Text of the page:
Who knew that you could write a Gothic novel based on some sort of warped hyper-Calvinist theology? The author weaves a dark tale of the depths to which someone can sink if they misapply the doctrines of divine election and justification (“God has declared me eternally righteous, so everything I do must be his will…”). The story is told first as a third-person report of murderous events and then largely retold in the first person by the self-righteous cause of it all (urged on by a Mephistophelian “friend”). Read it an interesting exploration of religious mania or just a quirky Gothic novel. Either way, it’s worth a read.

All About Whales! (oh, and Ahab…)

Moby-Dick

Title: Moby Dick
Author: Herman Melville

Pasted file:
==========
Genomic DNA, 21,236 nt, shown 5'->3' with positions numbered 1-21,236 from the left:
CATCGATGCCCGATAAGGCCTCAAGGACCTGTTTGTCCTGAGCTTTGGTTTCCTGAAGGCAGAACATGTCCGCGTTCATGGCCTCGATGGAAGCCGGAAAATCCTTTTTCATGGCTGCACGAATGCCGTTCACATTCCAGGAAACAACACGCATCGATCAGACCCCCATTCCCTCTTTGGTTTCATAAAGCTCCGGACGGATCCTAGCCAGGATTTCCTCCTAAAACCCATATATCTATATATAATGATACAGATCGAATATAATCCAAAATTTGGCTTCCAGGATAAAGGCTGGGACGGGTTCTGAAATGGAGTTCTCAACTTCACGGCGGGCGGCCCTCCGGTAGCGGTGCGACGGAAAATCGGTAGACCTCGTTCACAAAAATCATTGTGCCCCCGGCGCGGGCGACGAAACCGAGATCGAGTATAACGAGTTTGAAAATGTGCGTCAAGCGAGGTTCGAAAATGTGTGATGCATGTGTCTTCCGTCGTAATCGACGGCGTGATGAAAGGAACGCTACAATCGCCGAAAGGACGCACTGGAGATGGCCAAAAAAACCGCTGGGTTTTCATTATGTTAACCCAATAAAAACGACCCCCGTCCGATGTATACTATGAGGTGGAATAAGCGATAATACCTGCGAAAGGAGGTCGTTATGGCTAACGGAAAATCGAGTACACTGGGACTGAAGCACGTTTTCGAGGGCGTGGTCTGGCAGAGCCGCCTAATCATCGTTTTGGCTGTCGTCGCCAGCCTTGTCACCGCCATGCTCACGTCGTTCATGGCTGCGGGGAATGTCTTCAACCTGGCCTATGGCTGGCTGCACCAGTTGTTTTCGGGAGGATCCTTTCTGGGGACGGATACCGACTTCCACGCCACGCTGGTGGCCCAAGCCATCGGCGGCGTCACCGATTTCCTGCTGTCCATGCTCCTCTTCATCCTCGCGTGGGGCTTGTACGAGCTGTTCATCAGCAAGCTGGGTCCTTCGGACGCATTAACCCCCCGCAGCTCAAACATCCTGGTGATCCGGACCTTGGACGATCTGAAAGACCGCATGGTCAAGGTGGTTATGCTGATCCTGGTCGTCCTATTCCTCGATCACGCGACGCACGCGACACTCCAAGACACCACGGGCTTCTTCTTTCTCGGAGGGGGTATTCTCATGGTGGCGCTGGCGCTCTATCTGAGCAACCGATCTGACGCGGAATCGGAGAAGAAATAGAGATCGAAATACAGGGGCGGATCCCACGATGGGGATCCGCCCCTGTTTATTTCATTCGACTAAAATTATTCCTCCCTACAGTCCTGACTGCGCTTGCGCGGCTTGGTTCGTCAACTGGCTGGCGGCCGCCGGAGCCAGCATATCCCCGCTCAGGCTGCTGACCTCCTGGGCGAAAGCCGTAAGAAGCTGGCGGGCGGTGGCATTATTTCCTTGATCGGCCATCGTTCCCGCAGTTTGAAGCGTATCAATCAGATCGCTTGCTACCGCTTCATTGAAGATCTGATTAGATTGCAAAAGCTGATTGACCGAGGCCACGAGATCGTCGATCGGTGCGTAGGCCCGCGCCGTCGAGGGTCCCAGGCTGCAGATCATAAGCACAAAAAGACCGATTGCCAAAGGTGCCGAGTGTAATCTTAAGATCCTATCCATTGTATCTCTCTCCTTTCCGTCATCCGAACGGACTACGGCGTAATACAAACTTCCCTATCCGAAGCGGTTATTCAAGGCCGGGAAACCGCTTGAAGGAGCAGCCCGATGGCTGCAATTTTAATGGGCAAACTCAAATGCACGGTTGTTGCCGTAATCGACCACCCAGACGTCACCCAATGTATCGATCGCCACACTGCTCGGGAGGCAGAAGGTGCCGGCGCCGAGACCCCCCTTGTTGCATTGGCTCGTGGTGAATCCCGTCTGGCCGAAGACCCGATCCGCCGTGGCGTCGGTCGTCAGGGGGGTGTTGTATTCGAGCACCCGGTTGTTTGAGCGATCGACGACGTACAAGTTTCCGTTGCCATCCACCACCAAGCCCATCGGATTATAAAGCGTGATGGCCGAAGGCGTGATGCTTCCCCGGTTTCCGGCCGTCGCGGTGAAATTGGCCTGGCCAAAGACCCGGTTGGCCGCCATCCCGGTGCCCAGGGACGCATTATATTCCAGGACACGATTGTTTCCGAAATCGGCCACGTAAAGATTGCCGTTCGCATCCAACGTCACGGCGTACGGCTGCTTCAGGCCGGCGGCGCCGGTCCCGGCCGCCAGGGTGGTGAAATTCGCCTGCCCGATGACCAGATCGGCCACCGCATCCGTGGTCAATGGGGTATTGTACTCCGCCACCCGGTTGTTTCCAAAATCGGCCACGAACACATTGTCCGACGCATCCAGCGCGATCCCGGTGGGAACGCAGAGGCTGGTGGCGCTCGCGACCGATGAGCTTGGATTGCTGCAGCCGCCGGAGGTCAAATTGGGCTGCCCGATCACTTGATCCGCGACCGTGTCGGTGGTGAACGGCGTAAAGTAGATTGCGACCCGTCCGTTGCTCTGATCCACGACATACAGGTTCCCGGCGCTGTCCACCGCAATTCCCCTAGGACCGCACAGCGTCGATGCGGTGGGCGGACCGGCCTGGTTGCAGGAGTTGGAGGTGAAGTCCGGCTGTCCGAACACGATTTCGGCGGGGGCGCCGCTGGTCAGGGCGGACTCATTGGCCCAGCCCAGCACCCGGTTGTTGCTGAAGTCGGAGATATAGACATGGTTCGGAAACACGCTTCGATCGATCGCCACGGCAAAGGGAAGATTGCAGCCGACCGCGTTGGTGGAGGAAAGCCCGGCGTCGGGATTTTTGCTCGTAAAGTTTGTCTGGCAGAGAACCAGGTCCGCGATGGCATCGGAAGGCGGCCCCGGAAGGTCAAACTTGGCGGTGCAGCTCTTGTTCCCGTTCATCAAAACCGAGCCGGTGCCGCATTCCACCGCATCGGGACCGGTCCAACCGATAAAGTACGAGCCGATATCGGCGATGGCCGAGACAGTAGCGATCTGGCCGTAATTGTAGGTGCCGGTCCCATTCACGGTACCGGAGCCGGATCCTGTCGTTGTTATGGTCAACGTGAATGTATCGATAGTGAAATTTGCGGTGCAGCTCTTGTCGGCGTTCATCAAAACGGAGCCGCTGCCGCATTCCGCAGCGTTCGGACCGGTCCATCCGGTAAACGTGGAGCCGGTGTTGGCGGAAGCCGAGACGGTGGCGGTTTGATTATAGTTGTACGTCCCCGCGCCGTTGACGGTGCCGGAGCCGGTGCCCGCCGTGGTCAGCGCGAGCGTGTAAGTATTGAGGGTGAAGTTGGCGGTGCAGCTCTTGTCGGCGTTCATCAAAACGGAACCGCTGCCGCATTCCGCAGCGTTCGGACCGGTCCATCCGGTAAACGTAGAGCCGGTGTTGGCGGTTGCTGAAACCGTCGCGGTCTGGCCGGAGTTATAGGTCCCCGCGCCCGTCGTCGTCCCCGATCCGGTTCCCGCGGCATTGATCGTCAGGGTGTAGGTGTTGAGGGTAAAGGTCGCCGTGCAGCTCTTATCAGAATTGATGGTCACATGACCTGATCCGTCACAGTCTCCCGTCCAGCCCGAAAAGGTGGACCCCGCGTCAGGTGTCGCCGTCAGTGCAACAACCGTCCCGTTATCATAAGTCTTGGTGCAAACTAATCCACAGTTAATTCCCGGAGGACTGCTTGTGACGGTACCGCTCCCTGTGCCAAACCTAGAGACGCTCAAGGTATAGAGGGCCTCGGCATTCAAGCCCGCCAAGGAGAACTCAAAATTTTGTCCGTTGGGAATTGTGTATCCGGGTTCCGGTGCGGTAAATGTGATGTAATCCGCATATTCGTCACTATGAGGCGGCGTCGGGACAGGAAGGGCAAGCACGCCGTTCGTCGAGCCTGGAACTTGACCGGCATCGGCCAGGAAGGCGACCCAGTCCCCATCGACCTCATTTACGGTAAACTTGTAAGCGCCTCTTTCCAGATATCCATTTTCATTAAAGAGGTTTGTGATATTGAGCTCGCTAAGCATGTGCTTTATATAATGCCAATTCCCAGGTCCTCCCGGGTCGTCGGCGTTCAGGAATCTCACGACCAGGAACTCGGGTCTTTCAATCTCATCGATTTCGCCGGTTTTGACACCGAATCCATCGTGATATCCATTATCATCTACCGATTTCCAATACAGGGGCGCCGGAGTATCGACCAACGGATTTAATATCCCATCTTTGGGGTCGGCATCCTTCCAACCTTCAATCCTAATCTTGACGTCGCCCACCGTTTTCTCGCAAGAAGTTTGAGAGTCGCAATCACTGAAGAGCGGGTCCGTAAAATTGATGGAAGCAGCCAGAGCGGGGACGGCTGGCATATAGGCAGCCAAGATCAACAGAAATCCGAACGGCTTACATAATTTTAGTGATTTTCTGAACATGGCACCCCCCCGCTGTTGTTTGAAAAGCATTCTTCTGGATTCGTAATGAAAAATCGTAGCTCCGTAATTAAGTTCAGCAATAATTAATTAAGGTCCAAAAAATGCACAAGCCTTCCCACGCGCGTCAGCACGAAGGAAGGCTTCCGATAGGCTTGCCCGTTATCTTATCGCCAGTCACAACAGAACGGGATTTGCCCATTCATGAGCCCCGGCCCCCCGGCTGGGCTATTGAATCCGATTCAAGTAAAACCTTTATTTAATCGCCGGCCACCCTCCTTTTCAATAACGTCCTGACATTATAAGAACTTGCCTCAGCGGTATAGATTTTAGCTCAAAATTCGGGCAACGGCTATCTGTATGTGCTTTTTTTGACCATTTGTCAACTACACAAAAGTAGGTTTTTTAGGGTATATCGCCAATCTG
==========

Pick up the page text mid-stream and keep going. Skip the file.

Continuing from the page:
Genre: American Classic
Pages: 464
Rating: 3.5 of 5

To me, Moby Dick feels like an excellent novella that bloated into an unfocused novel. Melville lards on every “fact” and opinion about whales, whaling, and whalers that he can think of, moralizing as he goes. Some of it is relevant, some of it is interesting, some of it is disturbing, but the cumulative effect is to submerge the compelling main story in a sea of tangential boringness.

That said, I can’t think of a better portrayal of the destructive and contagious nature of bitterness, obsession, and vengeance than Captain Ahab and his crew. I won’t even try to analyze what (if anything or many things) the white whale stands for (ask Ron Swanson) since I think that Ahab’s prideful self-obsession and clearly expressed rage against God and nature are the main point.

Overall, this richly deserves its place as an American Classic, even if I wish Melville had saved 80% of his whales and whaling info for a separate non-fiction book.

(Also, I will be using this for my Classic About an Animal category over at the Back to the Classics Challenge 2021)

Right & Justice vs. Law & Lawyers

56155633

Title: Bleak House
Author: Charles Dickens
Genre: Classic Fiction